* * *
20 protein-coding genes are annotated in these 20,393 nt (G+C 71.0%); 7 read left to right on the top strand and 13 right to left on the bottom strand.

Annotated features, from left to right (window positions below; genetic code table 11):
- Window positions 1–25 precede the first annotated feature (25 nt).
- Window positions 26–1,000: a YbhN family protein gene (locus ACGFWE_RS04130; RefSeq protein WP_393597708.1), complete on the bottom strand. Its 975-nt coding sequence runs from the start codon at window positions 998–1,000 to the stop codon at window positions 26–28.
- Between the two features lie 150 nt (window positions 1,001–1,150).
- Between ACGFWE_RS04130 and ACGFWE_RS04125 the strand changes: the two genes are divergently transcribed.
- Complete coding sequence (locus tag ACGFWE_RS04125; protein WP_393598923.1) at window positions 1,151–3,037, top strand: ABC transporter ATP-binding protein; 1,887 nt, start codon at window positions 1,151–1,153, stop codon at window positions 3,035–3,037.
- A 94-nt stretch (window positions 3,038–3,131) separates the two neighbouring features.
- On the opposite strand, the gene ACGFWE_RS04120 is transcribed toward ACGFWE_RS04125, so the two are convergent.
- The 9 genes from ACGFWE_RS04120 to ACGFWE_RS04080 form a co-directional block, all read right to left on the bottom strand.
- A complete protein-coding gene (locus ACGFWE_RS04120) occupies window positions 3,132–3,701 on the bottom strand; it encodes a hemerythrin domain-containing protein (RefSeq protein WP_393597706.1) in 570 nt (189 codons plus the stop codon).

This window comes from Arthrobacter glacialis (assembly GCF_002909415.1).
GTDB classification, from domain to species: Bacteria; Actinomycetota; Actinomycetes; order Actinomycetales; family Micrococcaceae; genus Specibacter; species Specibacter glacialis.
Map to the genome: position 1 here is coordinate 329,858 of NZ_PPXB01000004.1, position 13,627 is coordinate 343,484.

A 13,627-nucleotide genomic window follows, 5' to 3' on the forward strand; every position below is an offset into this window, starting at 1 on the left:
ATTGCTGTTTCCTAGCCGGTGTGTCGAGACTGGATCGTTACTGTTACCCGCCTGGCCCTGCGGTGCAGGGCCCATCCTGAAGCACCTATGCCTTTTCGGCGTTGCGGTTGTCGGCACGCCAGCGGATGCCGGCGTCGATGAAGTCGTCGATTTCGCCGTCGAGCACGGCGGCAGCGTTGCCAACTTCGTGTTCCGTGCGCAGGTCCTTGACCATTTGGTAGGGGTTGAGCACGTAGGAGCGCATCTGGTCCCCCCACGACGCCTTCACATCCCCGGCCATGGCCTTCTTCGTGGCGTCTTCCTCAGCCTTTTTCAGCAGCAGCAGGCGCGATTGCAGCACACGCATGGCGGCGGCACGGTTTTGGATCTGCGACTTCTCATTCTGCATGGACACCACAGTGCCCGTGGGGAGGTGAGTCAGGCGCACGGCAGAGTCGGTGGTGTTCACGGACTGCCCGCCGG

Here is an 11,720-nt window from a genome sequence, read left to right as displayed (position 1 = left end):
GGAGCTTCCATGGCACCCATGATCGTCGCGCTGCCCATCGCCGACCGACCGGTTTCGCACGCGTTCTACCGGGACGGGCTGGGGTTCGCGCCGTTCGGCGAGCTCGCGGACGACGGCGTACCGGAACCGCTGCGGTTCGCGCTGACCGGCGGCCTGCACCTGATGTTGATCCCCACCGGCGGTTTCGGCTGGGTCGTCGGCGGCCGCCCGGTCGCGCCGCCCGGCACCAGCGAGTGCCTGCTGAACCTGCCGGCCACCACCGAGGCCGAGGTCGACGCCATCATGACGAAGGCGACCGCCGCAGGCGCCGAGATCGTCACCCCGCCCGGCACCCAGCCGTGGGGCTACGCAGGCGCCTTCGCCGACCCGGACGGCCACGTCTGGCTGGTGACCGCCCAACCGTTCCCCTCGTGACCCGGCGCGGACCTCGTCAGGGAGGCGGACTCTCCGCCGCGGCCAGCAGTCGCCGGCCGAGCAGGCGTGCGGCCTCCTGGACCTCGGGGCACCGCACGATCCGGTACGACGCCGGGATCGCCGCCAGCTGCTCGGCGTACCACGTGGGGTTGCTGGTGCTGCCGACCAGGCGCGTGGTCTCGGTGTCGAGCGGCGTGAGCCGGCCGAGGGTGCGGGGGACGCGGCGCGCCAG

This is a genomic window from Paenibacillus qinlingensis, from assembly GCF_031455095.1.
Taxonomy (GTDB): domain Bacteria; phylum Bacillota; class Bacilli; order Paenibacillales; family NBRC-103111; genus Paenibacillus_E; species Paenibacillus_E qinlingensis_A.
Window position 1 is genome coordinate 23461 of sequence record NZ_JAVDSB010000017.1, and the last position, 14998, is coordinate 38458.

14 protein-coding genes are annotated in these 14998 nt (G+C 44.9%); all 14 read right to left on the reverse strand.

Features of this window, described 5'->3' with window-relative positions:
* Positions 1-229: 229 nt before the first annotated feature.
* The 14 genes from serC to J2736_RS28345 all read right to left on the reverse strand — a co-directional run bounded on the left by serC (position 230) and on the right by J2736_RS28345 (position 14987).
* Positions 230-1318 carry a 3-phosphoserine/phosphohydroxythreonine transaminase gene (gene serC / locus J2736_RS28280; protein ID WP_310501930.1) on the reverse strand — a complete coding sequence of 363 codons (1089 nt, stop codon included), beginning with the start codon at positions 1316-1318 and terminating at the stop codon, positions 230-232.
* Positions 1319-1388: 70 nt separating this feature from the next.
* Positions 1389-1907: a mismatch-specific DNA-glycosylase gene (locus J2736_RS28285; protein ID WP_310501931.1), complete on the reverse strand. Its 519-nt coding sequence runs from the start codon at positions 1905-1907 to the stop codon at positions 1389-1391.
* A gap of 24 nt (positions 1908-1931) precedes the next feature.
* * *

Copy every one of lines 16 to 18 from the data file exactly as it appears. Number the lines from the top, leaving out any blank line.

ATTGCTGTTTCCTAGCCGGTGTGTCGAGACTGGATCGTTACTGTTACCCGCCTGGCCCTGCGGTGCAGGGCCCATCCTGAAGCACCTATGCCTTTTCGGCGTTGCGGTTGTCGGCACGCCAGCGGATGCCGGCGTCGATGAAGTCGTCGATTTCGCCGTCGAGCACGGCGGCAGCGTTGCCAACTTCGTGTTCCGTGCGCAGGTCCTTGACCATTTGGTAGGGGTTGAGCACGTAGGAGCGCATCTGGTCCCCCCACGACGCCTTCACATCCCCGGCCATGGCCTTCTTCGTGGCGTCTTCCTCAGCCTTTTTCAGCAGCAGCAGGCGCGATTGCAGCACACGCATGGCGGCGGCACGGTTTTGGATCTGCGACTTCTCATTCTGCATGGACACCACAGTGCCCGTGGGGAGGTGAGTCAGGCGCACGGCAGAGTCGGTGGTGTTCACGGACTGCCCGCCGG

Here is an 11,720-nt window from a genome sequence, read left to right as displayed (position 1 = left end):
GGAGCTTCCATGGCACCCATGATCGTCGCGCTGCCCATCGCCGACCGACCGGTTTCGCACGCGTTCTACCGGGACGGGCTGGGGTTCGCGCCGTTCGGCGAGCTCGCGGACGACGGCGTACCGGAACCGCTGCGGTTCGCGCTGACCGGCGGCCTGCACCTGATGTTGATCCCCACCGGCGGTTTCGGCTGGGTCGTCGGCGGCCGCCCGGTCGCGCCGCCCGGCACCAGCGAGTGCCTGCTGAACCTGCCGGCCACCACCGAGGCCGAGGTCGACGCCATCATGACGAAGGCGACCGCCGCAGGCGCCGAGATCGTCACCCCGCCCGGCACCCAGCCGTGGGGCTACGCAGGCGCCTTCGCCGACCCGGACGGCCACGTCTGGCTGGTGACCGCCCAACCGTTCCCCTCGTGACCCGGCGCGGACCTCGTCAGGGAGGCGGACTCTCCGCCGCGGCCAGCAGTCGCCGGCCGAGCAGGCGTGCGGCCTCCTGGACCTCGGGGCACCGCACGATCCGGTACGACGCCGGGATCGCCGCCAGCTGCTCGGCGTACCACGTGGGGTTGCTGGTGCTGCCGACCAGGCGCGTGGTCTCGGTGTCGAGCGGCGTGAGCCGGCCGAGGGTGCGGGGGACGCGGCGCGCCAG